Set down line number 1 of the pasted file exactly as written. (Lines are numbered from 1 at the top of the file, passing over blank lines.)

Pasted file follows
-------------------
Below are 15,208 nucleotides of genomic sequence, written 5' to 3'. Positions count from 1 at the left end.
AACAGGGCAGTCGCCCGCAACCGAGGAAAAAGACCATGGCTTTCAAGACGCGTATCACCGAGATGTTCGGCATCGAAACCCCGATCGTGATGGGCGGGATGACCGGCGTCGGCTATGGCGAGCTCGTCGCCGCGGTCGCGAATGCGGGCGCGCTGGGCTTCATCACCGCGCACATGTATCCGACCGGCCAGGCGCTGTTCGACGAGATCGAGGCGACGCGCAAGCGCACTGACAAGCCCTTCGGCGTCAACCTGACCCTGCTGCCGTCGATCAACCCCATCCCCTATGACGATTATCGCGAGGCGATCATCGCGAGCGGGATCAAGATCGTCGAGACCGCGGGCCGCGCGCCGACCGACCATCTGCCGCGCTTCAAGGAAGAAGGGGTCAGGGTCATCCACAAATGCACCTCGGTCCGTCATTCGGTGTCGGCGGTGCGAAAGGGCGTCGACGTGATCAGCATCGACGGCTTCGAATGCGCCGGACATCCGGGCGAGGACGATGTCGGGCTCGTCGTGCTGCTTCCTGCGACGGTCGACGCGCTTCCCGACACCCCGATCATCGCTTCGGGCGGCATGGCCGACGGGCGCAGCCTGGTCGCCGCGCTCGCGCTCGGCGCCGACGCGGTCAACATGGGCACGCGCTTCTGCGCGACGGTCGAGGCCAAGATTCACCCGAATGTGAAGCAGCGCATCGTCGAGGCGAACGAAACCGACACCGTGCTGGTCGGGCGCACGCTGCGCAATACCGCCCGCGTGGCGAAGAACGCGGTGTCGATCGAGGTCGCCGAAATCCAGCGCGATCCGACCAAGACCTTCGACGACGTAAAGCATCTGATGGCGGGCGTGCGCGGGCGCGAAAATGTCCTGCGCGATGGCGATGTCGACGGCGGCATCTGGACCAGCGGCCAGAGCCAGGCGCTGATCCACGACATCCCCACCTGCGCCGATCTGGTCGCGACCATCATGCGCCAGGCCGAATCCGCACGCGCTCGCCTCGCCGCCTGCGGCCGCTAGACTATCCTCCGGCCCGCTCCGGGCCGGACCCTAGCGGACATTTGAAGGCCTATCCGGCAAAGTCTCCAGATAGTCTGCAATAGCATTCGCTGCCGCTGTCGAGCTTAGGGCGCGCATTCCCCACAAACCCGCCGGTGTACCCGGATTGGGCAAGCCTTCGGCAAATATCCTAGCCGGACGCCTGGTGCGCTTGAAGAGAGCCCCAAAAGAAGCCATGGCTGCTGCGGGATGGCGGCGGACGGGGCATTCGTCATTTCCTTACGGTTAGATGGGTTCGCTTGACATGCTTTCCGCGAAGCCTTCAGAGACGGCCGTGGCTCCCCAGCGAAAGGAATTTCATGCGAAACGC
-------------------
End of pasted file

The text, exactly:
Below are 15,208 nucleotides of genomic sequence, written 5' to 3'. Positions count from 1 at the left end.